At the moment there is no foolproof way to determine the extent of brain damage after a head trauma.
But what is known is that returning to the pitch or work too soon can increase the risk of permanent damage and developing a neurodegenerative diseases.
A clinical trial is underway to identify a bio-marker – such as blood or saliva - that could be tested to measure brain damage independent of concussion symptoms.
Sandy Shultz is a senior researcher from the University of Melbourne's Department of Medicine at the Royal Melbourne Hospital.
Dr Shultz told Nine to Noon that using a bio-marker takes the guesswork out of determining whether a brain injury has taken place, and helps to determine when a patient can return to the sports field or to work.
He says an injured brain releases different proteins which can be measured with a test.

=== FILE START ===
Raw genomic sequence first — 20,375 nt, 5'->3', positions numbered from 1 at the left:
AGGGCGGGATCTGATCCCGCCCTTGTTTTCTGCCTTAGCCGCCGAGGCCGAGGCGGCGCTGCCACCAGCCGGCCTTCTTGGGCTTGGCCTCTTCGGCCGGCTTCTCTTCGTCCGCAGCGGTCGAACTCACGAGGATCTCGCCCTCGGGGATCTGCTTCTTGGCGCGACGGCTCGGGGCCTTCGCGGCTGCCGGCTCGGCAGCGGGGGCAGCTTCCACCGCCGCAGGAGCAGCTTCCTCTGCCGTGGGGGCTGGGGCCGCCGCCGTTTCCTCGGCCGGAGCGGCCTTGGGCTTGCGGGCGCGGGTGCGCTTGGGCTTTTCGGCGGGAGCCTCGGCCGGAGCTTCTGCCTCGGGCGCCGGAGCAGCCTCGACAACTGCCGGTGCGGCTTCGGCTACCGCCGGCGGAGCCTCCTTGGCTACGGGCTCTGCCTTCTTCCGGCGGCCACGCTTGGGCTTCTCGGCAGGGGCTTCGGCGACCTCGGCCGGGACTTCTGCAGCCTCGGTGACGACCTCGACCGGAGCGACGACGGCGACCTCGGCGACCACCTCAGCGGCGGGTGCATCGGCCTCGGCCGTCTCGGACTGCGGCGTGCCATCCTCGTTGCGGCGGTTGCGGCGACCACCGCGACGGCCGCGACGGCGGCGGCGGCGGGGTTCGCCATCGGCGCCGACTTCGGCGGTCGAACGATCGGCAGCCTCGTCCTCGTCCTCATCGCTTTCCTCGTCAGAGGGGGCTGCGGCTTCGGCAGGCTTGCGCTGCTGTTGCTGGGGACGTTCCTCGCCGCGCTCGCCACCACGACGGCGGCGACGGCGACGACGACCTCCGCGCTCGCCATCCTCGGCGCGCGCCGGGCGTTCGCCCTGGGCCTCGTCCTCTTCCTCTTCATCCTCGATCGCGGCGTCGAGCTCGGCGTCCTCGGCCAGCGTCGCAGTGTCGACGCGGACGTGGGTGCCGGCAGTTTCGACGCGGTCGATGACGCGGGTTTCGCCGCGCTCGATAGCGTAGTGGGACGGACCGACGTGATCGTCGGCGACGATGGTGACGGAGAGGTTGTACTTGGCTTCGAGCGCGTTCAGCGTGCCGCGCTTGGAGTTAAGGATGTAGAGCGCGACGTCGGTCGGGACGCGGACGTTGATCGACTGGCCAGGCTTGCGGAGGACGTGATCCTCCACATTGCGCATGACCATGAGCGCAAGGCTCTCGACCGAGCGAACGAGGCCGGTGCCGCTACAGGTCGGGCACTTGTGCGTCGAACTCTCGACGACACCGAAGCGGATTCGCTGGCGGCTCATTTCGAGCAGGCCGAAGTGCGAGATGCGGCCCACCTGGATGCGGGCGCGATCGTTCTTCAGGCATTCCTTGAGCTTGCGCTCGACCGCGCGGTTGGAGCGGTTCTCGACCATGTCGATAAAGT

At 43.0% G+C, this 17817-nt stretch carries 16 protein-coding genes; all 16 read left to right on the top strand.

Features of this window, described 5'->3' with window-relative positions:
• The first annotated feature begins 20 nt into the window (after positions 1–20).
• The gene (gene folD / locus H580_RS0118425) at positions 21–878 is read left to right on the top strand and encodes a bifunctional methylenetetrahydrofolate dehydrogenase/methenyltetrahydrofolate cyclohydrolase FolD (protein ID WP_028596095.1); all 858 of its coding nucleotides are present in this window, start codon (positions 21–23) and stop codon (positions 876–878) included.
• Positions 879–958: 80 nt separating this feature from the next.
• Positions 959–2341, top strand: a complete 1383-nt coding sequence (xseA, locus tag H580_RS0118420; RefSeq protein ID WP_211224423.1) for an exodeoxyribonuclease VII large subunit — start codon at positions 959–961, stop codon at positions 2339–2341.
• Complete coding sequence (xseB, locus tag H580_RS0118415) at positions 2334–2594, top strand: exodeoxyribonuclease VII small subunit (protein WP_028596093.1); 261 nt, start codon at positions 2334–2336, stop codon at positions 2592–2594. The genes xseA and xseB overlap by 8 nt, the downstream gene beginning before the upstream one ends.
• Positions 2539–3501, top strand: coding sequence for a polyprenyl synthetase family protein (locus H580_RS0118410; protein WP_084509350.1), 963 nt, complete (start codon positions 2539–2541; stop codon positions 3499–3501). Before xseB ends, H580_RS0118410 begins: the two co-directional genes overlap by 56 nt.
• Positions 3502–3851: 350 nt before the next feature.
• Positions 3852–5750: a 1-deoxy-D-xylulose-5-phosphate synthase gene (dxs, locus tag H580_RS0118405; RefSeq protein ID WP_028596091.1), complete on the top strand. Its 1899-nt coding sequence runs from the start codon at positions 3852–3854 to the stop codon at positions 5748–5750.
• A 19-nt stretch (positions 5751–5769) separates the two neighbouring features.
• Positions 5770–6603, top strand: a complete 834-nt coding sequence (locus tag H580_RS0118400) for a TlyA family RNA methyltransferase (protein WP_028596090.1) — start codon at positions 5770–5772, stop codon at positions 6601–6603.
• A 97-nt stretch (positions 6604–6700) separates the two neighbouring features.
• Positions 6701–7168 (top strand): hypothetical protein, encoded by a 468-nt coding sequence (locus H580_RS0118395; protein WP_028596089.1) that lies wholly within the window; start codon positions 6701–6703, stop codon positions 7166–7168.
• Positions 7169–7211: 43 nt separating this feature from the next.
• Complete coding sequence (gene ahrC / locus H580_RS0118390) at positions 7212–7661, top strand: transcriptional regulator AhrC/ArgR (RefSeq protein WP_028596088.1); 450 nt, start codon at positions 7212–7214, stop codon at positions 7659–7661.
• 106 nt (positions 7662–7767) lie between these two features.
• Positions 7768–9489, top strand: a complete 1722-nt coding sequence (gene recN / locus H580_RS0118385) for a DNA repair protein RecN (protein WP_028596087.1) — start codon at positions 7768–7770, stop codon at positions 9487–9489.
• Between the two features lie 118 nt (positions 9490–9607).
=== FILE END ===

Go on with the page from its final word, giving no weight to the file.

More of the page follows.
“Brain injury is very complex and so some of the different proteins we look [at] for example, one of the proteins might be really useful in … diagnosing the initial injury.
“But that particular protein might quickly recover … and so when we are trying to look at when it is time to return to play then we may look at a different protein.”
In the study, before the season starts, a baseline blood sample is collected from Australian rules football players, which is compared to samples taken after an injury has taken place.
Researchers say the test could also car-crash victims and soldiers suffering from head injuries.